Among the most widely distributed and environmentally destructive harmful bloom species are diatoms of the genus Pseudo-nitzschia [6]. Many Pseudo-nitzschia species produce the potent toxin domoic acid, which binds with high affinity to vertebrate kainite-type ionotropic glutamate neuroreceptors [7]. Domoic acid is the agent of Amnesic Shellfish Poisoning, which causes illness or mortality in humans, marine mammals, and seabirds that ingest fish or shellfish that have been contaminated through bioaccumulation in coastal food webs [8], [9]. Previous studies have highlighted multiple triggers for increased domoic acid production, including nutrient limitation, extreme pH increases, trace metal availability and nitrogen source changes [10][16]. Recently Sun et al., (2011) notably demonstrated that culture toxicity increased substantially when phosphorous-limitation is combined with higher pCO2 in a Pseudo-nitzschia multiseries clone from Nova Scotia, Canada [17].

Extremely elevated levels of domoic acid have recently been reported from Pseudo-nitzschia blooms in coastal waters of Southern California [18]. One of the common species within these mixed blooms is P. fraudulenta. Our study examined how the availability of the required diatom nutrient silicate (Si(OH)4) interacts with changing pH and pCO2 (8.4 and 200 ppm pre-industrial; 8.2 and 360 ppm modern day; and 7.9 and 765 ppm, projected year 2100) to influence toxicity, growth, and silicon utilization in a P. fraudulenta clone isolated from Southern California waters.

Results and Discussion

We found that the concentration of domoic acid in P. fraudulenta cells increases significantly under Si(OH)4 limitation, as has been reported in prior studies for other Pseudo-nitzschia species [10], [11], [19], [20]. Our results demonstrate, however, that this previously recognized Si(OH)4 effect on cellular toxin production rates is dramatically magnified (>250%) during growth at projected end-of-century atmospheric pCO2 levels (765 ppm). Thus, these Si(OH)4-limited diatom cells produce more than twice as much toxin when grown in acidified seawater. This nutrient/acidification synergism is environmentally relevant, as the California coast where this species was isolated is among the first ocean regimes where anthropogenically-acidified surface seawater has been documented during upwelling events [21]. Coincidentally, Si(OH)4 limitation of diatoms is also a common biogeochemical feature in parts of this regime [22].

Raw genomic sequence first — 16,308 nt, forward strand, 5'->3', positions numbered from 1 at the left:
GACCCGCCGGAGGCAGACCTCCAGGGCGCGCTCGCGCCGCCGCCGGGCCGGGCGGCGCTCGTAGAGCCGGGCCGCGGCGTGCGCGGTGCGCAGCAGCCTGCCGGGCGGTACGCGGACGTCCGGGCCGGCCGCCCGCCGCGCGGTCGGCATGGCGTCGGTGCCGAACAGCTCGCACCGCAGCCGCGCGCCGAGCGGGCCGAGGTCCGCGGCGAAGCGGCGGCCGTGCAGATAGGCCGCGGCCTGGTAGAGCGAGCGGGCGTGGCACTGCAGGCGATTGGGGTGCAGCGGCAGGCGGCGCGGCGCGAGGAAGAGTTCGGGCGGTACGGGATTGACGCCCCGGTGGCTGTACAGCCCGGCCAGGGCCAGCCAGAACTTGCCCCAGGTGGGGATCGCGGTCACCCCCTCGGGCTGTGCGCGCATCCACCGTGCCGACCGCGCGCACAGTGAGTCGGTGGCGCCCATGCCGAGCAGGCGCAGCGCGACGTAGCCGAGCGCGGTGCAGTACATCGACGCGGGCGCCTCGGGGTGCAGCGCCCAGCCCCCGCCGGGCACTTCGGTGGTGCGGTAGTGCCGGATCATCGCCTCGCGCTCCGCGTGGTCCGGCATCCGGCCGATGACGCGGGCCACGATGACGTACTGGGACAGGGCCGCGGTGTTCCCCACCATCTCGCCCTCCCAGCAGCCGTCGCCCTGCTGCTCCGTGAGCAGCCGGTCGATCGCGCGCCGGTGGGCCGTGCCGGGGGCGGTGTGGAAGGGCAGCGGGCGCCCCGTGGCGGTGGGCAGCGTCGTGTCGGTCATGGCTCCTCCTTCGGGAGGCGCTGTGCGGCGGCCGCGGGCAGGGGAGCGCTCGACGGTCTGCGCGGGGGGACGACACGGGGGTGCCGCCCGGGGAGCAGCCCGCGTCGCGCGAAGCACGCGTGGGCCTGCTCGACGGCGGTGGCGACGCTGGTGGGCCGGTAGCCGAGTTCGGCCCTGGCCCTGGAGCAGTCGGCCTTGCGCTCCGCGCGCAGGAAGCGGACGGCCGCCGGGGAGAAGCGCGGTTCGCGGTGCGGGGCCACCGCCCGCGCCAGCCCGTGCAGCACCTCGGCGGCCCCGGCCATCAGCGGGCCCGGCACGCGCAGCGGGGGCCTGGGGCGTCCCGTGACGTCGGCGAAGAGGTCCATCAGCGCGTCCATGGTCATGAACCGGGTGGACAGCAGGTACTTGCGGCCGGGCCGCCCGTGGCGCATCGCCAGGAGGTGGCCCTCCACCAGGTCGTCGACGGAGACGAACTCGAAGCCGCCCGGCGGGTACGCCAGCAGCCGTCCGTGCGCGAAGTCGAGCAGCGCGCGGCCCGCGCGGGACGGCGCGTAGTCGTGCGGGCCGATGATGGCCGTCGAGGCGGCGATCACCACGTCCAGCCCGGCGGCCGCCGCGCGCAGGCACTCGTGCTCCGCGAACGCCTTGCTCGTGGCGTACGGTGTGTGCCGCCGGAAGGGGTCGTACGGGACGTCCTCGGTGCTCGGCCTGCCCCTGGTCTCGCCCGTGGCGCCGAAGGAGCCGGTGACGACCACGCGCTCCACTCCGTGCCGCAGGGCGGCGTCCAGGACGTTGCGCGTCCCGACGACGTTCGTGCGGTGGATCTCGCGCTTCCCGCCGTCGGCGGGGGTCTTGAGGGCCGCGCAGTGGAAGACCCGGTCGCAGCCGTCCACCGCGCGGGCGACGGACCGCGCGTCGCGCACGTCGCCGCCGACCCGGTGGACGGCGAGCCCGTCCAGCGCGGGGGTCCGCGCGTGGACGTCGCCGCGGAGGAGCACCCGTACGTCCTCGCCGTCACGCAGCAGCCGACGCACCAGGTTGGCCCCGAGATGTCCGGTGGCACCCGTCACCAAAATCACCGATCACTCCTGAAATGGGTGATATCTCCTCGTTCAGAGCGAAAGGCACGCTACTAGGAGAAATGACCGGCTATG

This strong toxin production synergism between Si(OH)4 limitation of Pseudo-nitzschia fraudulenta and ocean acidification is shown in Fig. 1a. Relative to nutrient-replete cultures grown at the same pH, the cellular domoic acid production rates (pg cell−1 day−1) of Si(OH)4-limited diatom cells were elevated ∼4–7 fold (Fig. 1a, p<0.0001). Within these Si(OH)4-limited treatments, cellular domoic acid production rates were highest in cultures acclimated at projected year 2100 seawater pH (∼7.9). Toxin production rates within this acidified treatment were increased ∼4.2-fold compared to cells maintained at pre-industrial pH (∼8.4, p = 0.001), and 2.5-fold relative to those maintained at modern pH levels of ∼8.2 (Fig. 1a, p = 0.004). There was a highly significant negative linear correlation between domoic acid production rates and pH in these Si(OH)4-limited cultures (r2 = 0.94). Toxin production rates of nutrient-replete cells were substantially reduced, but also increased significantly (p<0.01) in a linear manner (r2 = 1.0) with successive decreases in pH (Fig. 1a, inset).